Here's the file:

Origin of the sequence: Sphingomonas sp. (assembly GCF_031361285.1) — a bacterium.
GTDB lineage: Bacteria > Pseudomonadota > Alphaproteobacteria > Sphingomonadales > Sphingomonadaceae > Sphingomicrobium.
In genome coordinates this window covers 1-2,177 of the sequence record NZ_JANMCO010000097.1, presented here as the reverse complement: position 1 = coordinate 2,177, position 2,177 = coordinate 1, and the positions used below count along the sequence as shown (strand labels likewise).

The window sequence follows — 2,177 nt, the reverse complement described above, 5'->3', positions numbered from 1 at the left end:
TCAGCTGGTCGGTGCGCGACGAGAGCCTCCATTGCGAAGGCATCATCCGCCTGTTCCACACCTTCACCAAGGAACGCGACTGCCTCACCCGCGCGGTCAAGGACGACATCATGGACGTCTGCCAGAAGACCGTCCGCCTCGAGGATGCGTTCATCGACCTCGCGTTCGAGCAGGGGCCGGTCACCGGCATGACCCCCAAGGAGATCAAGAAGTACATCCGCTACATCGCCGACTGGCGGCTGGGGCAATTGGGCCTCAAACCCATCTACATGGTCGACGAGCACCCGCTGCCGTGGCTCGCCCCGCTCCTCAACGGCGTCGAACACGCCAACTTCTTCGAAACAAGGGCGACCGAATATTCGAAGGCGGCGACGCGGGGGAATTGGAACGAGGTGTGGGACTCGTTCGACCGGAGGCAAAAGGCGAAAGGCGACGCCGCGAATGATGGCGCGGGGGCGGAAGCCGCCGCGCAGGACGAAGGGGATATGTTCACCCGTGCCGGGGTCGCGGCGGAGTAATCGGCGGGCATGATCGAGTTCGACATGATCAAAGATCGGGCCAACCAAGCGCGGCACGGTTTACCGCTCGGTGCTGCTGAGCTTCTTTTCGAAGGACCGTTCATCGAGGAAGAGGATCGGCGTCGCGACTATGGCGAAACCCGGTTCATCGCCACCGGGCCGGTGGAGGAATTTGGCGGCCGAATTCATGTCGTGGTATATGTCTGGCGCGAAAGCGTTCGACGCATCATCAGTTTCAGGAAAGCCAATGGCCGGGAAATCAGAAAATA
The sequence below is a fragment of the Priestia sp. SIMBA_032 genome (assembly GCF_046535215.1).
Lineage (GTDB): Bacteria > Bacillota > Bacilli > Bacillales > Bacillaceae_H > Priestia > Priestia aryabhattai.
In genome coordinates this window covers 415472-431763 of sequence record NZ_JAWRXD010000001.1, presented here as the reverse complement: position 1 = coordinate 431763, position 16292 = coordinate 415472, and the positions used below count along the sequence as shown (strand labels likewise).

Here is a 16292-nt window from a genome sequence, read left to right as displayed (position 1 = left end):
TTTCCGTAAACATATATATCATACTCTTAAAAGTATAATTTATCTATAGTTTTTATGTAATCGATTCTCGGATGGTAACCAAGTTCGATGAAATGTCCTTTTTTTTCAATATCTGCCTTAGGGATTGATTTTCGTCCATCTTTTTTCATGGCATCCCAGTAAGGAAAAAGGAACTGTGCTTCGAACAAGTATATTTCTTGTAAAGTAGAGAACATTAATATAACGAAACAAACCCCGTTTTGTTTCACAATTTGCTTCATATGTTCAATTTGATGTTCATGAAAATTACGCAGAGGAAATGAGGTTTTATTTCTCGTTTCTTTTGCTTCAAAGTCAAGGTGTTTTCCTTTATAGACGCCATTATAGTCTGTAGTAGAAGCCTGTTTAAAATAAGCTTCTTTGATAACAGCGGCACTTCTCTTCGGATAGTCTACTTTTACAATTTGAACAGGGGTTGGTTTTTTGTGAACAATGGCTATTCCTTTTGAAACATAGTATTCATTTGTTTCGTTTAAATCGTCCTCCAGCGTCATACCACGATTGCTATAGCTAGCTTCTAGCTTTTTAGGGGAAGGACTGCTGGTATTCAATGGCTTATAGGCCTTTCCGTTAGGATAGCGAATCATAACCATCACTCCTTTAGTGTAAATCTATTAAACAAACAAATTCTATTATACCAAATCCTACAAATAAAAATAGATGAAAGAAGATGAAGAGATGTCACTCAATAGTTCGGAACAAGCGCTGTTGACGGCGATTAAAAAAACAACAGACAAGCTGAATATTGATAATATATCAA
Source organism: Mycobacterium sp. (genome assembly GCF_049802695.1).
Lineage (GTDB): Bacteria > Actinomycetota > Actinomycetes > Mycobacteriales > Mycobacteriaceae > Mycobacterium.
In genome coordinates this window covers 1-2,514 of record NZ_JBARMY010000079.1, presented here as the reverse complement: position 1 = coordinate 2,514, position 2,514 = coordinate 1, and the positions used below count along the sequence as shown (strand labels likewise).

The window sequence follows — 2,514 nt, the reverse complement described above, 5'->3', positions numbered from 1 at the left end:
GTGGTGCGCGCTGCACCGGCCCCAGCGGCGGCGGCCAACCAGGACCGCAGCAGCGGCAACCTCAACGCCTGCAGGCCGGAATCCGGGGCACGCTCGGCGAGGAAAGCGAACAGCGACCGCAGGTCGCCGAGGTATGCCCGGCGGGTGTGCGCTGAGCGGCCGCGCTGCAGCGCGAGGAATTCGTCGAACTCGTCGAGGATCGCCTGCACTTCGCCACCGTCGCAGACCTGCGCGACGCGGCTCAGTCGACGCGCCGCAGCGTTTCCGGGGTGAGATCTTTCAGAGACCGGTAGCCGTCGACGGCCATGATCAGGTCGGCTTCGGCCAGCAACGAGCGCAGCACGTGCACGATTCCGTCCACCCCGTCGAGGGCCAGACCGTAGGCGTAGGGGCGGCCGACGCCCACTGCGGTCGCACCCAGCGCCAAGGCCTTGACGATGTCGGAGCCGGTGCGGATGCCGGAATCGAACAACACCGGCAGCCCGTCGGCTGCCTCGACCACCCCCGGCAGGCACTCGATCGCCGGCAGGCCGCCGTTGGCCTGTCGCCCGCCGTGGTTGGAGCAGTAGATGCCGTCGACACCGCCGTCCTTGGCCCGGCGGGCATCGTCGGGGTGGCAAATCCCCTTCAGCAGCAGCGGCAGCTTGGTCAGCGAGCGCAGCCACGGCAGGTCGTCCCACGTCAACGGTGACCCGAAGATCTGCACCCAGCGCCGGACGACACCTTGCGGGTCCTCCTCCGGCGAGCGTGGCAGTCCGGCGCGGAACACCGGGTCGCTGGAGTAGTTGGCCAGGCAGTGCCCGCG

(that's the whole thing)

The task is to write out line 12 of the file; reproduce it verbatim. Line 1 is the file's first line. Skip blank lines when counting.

Lineage (GTDB): Bacteria > Actinomycetota > Actinomycetes > Mycobacteriales > Mycobacteriaceae > Mycobacterium.